Kenya Certificate of Secondary Education (KCSE) results that were released by Cabinet Secretary for Education Ezekiel Machogu on Friday, January 20, continue to elicit mixed reactions.
The number of students who scored a mean grade of A (plain) rose from 1,138 in 2021 to 1,146 in 2022.
The distribution of the As though raised a major concern for a section of Kenyans as they were concentrated in a few top schools in the country.
While appearing on K24 TV on Monday, January 23, Fred Ogola who is an Academic Director and Senior Lecturer of Strategy and Decision Making claimed that the distribution could be because of the existence of Grade A principals.
“Is it not possible that there is a group of people who come together and look at how these results can be cooked?
“Instead of hiring base teachers to take students through the syllabus, these groups of people hire headteachers who can ensure exams work,” Ogolo posed.
The headteachers who ensure exams work are called Grade A principals according to Ogola.
“These principals ensure that they get examination papers much early plus the marking scheme.
“They grill their students through it ensuring that the whole class attains an A in the KCSE exam,” Ogola explained.
Do we have ‘Grade A’ Principals in Kenya?
Kenyans.co.ke spoke to Janet Muthoni Ouko who is a governance and education rights advocacy specialist on whether Grade A principals were true or myth.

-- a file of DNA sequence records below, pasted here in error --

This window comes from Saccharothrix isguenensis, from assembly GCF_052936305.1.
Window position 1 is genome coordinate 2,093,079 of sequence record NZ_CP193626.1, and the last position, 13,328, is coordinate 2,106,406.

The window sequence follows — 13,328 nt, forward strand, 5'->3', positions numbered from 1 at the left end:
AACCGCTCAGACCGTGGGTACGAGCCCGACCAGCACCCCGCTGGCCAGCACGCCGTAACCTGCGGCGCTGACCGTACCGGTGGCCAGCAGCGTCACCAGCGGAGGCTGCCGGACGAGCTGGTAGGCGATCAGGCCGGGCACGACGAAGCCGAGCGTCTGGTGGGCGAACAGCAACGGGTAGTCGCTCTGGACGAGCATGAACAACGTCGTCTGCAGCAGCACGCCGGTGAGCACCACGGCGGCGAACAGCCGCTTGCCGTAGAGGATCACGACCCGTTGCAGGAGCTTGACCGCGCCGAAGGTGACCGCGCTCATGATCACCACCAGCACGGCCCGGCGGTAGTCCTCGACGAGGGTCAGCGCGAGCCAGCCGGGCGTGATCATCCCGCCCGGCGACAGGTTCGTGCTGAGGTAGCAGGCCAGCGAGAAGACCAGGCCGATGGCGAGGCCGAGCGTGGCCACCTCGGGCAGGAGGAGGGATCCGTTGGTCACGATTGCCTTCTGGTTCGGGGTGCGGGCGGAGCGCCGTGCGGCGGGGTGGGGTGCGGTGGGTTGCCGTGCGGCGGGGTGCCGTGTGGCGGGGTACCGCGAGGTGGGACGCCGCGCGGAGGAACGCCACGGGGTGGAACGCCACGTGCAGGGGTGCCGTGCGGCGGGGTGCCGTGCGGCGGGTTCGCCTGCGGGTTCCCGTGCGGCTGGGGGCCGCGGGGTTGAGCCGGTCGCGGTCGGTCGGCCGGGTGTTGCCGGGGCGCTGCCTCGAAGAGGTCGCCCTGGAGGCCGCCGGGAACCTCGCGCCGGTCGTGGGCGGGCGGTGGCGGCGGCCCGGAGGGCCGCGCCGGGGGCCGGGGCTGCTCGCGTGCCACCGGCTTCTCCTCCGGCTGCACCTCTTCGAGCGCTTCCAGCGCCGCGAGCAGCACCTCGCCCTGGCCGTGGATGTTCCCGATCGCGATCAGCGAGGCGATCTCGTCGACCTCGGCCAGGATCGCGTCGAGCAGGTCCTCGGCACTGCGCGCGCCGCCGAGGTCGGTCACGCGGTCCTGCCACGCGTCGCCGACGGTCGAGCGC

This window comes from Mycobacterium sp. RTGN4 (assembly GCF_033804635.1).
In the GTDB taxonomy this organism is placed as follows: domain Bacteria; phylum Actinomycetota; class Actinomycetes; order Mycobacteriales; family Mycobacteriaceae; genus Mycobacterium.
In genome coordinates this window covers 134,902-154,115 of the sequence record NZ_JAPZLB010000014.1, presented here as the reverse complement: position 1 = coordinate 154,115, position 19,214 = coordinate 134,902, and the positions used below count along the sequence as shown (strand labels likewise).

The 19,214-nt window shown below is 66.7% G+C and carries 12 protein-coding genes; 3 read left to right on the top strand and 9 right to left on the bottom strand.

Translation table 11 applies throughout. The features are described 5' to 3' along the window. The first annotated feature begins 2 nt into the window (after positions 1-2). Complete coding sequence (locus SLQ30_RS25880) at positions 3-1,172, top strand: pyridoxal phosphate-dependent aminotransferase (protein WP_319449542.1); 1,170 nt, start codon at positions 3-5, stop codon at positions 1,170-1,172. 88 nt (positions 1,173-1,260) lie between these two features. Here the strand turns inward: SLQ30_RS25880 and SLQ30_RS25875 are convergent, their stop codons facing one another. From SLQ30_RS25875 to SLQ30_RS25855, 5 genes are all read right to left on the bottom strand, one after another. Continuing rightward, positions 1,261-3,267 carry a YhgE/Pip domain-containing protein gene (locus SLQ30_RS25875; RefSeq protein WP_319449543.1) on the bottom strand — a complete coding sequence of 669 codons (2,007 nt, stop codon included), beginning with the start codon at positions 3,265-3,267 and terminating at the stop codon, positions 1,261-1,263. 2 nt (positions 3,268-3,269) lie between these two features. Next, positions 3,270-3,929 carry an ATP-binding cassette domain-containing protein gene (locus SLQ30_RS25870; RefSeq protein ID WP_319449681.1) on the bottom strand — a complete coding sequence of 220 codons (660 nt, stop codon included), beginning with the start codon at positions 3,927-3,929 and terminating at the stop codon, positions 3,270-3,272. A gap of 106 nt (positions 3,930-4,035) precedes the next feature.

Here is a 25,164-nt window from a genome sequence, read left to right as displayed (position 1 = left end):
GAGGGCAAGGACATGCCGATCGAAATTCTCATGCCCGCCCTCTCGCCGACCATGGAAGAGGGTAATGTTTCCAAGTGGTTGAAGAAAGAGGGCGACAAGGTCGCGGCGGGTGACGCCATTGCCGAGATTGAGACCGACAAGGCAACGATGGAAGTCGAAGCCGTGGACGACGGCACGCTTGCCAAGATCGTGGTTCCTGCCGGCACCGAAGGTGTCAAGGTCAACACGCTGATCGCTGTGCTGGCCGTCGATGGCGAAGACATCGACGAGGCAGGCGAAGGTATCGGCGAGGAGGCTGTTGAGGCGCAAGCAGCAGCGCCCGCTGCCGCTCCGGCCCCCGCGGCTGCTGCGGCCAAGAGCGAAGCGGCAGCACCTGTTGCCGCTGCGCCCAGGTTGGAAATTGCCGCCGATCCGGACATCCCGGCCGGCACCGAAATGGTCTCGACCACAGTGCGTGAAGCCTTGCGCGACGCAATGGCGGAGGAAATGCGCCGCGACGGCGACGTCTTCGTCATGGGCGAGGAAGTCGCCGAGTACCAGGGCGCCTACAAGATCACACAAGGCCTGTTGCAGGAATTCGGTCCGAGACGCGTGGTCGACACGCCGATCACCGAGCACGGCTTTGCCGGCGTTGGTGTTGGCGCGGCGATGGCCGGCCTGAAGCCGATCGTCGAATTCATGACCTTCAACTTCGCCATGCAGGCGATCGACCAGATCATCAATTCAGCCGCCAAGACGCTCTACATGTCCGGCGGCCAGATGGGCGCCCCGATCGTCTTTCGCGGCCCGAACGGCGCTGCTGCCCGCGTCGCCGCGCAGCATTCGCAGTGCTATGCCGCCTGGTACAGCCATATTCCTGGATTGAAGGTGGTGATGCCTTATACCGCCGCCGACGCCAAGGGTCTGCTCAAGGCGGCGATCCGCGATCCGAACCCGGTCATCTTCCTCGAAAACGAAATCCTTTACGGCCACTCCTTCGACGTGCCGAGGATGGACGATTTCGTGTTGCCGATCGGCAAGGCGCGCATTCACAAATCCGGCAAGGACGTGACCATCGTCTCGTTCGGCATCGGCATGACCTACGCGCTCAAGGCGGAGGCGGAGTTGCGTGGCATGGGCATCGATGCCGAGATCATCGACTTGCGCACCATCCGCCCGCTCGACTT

“The results that were released by Machogu brought back a fear that used to exist in Kenya before 2016.
“A fear that KCSE results are manufactured or grades that have been influenced,” she remarked.
Muthoni explained that when Fred Matiang’i took over Education Ministry in November 2015, he brought credibility back to the education sector.
“Kenyans even coined a nickname in which they referred to an A as ‘Matiang’i A’ and anyone who got the Matiang’i 'A' meant that you had the tenacity and ground yourself to attain that,” she explained.
Muthoni opined that there is a perception that is growing that getting an A now does not necessarily mean you deserved that result.
On whether she agreed with Ogola that there is an existence of Grade A principals, the education expert noted Ogola’s statement was wrong and based on premature assessment.
“It would be wrong to generalize a scenario that does not affect a whole country, it is just a few schools that provided results that raised eyebrows,” she disagreed with Ogola.
“An A is not about the principal, it is about the student,” she added.
Why the uneven distribution of As in Kenya?
Muthoni revealed that education rights and advocacy groups will launch a vigorous campaign to compel Machogu to give Kenyans an account of how a school can come from a mean score of 4.9 to a mean of 9.
“We want him to do an investigation, be in charge and be fierce since it is true there are cartels in the sector.
“It will be very sad if we go back to the pre-Matiang’i era when performing exemplary was questioned,” she opined.
Muthoni though cautioned Kenyans from criticizing national schools that had a 100 per cent transition to university.
“I would be more concerned if the students in national schools did not score an A.
“These students scored an A in their Kenya Certificate of Primary Education (KCPE) and it is only expected that they will replicate that in their KCSE exam,” she explained.